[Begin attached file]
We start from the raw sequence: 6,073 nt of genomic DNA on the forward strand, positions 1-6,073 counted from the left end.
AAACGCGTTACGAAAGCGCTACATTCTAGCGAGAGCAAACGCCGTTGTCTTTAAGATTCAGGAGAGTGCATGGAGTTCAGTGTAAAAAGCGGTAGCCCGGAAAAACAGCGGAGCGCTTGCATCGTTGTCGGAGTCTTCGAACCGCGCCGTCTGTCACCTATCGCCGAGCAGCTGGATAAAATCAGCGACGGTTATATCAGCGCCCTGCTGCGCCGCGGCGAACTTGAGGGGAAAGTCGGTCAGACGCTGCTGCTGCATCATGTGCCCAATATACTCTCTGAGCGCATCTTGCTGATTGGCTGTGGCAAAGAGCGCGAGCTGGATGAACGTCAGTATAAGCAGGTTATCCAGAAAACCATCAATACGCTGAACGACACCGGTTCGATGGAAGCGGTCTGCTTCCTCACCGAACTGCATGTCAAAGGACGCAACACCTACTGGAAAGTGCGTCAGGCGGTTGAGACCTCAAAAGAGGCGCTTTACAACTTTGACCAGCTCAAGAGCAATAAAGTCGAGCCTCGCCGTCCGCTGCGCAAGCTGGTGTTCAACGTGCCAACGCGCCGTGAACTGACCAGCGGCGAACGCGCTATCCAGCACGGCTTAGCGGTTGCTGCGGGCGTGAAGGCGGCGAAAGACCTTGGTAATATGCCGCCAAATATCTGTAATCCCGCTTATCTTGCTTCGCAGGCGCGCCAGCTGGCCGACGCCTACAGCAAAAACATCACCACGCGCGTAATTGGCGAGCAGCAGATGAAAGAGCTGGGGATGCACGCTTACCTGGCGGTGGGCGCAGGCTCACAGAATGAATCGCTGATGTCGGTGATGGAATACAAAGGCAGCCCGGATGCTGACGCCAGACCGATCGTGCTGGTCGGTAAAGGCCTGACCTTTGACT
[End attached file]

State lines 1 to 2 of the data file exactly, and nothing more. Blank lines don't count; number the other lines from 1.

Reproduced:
We start from the raw sequence: 6,073 nt of genomic DNA on the forward strand, positions 1-6,073 counted from the left end.
AAACGCGTTACGAAAGCGCTACATTCTAGCGAGAGCAAACGCCGTTGTCTTTAAGATTCAGGAGAGTGCATGGAGTTCAGTGTAAAAAGCGGTAGCCCGGAAAAACAGCGGAGCGCTTGCATCGTTGTCGGAGTCTTCGAACCGCGCCGTCTGTCACCTATCGCCGAGCAGCTGGATAAAATCAGCGACGGTTATATCAGCGCCCTGCTGCGCCGCGGCGAACTTGAGGGGAAAGTCGGTCAGACGCTGCTGCTGCATCATGTGCCCAATATACTCTCTGAGCGCATCTTGCTGATTGGCTGTGGCAAAGAGCGCGAGCTGGATGAACGTCAGTATAAGCAGGTTATCCAGAAAACCATCAATACGCTGAACGACACCGGTTCGATGGAAGCGGTCTGCTTCCTCACCGAACTGCATGTCAAAGGACGCAACACCTACTGGAAAGTGCGTCAGGCGGTTGAGACCTCAAAAGAGGCGCTTTACAACTTTGACCAGCTCAAGAGCAATAAAGTCGAGCCTCGCCGTCCGCTGCGCAAGCTGGTGTTCAACGTGCCAACGCGCCGTGAACTGACCAGCGGCGAACGCGCTATCCAGCACGGCTTAGCGGTTGCTGCGGGCGTGAAGGCGGCGAAAGACCTTGGTAATATGCCGCCAAATATCTGTAATCCCGCTTATCTTGCTTCGCAGGCGCGCCAGCTGGCCGACGCCTACAGCAAAAACATCACCACGCGCGTAATTGGCGAGCAGCAGATGAAAGAGCTGGGGATGCACGCTTACCTGGCGGTGGGCGCAGGCTCACAGAATGAATCGCTGATGTCGGTGATGGAATACAAAGGCAGCCCGGATGCTGACGCCAGACCGATCGTGCTGGTCGGTAAAGGCCTGACCTTTGACT